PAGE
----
A young Armenian-American goes to Turkey in a “love thine enemy” experiment that becomes a transformative reflection on how we use—and abuse—our personal histories
Meline Toumani grew up in a close-knit Armenian community in New Jersey where Turkish restaurants were shunned and products made in Turkey were boycotted. The source of this enmity was the Armenian genocide of 1915 at the hands of the Ottoman Turkish government, and Turkey’s refusal to acknowledge it. A century onward, Armenian and Turkish lobbies spend hundreds of millions of dollars to convince governments, courts and scholars of their clashing versions of history.
Frustrated by her community’s all-consuming campaigns for genocide recognition, Toumani leaves a promising job at The New York Times and moves to Istanbul. Instead of demonizing Turks, she sets out to understand them, and in a series of extraordinary encounters over the course of four years, she tries to talk about the Armenian issue, finding her way into conversations that are taboo and sometimes illegal. Along the way, we get a snapshot of Turkish society in the throes of change, and an intimate portrait of a writer coming to terms with the issues that drove her halfway across the world.
In this far-reaching quest, told with eloquence and power, Toumani probes universal questions: how to belong to a community without conforming to it, how to acknowledge a tragedy without exploiting it, and most importantly how to remember a genocide without perpetuating the kind of hatred that gave rise to it in the first place.
“A remarkable memoir... A moving examination of the complex forces of ethnicity, nationality and history that shape one’s sense of self and foster, threaten or fray the fragile tapestry of community.”
—Kirkus Reviews (starred review)
“In this courageous and candid memoir, Meline Toumani reflects on what it really means—and does not mean—to come into the inheritance of a tragic past; on the complex feelings involved in confronting a historical enemy and Other; and on what we owe—and do not owe—to our collective identities, and what to ourselves. Writing with precise insight and wit, Toumani addresses issues that weave through traumatic histories everywhere, and that continue to concern us all. “
—Eva Hoffman, author of After Such Knowledge: Memory, History and the Legacy of the Holocaust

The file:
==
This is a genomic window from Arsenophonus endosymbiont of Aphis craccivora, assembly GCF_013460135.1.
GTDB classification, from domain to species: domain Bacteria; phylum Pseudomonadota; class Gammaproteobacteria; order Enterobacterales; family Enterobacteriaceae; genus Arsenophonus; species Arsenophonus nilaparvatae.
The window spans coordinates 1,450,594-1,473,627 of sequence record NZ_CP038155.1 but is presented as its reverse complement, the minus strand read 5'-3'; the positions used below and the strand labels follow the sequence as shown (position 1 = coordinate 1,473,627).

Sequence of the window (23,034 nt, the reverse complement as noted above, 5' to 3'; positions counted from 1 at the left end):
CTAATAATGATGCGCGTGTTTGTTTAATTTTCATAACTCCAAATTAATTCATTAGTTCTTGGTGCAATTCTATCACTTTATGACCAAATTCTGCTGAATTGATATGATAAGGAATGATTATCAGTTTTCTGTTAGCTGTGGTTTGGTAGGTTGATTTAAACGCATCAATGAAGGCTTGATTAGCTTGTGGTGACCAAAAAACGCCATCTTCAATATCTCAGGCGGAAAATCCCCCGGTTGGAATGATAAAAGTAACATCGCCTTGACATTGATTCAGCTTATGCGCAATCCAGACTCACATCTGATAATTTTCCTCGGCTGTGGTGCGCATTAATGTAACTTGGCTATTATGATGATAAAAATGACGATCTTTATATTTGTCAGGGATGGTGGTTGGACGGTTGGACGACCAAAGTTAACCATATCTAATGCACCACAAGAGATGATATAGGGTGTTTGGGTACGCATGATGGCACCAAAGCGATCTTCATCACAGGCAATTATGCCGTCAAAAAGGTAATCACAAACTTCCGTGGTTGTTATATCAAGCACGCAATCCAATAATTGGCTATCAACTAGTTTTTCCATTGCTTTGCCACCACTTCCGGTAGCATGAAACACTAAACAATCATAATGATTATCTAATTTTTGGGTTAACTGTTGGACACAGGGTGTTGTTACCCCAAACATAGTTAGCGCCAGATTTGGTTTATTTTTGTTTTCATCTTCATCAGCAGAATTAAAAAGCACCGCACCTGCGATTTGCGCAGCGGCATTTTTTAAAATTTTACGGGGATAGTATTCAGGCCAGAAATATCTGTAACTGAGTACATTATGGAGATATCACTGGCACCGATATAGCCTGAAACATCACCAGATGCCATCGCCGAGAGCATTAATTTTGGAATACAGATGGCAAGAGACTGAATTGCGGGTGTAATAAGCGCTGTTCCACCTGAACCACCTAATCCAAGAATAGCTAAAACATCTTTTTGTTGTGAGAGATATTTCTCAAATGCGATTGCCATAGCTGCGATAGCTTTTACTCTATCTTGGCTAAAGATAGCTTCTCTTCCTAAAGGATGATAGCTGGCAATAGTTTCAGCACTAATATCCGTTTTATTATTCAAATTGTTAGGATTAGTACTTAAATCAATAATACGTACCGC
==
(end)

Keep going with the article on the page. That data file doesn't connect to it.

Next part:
“Meline Toumani has written an unusual book: courageous, intriguing, and at moments, despite its subject, unexpectedly funny. And her determination to understand and put behind her a century of hatred has echoes for more peoples than just Turks and Armenians.”
—Adam Hochschild, author of To End All Wars: A Story of Loyalty and Rebellion, 1914–1918
“I read Meline Toumani’s original and audacious book with admiration, first for the grainy pleasures of her narrative—the raw energy of true encounters—and perhaps even more for her nerve and seriousness in trying, as an Armenian-American woman, to find a path between the often-self-defeating absolutism of her own Armenian community and the Orwellian evasions of most contemporary Turks when asked to acknowledge the plain act of long-ago genocide in plain language.”
—Michael J. Arlen, author of Passage to Ararat
“This is a brave book, deeply intelligent and elegantly readable, providing a much needed fresh point of view. Anyone genuinely interested in the relations between Armenians and Turks, a subject that continues to be clouded by politics, must read it. In a meticulous, clarifying, and highly informed accounting, Toumani gives a personal perspective on the hate-filled relationship that persists between those Armenians who insist that the genocide be recognized and those Turks who adamantly deny the historical truth of the genocide. I could not put it down.”
—Eric Bogosian, author of Operation Nemesis
“This deft combination of political and personal narrative is an attempt to cross one of the modern world’s most sensitive divides. With warmth and feeling, it shows why so many people and nations are imprisoned by the past, and what can happen when they set themselves free.”
—Stephen Kinzer, author of Crescent and Star: Turkey Between Two Worlds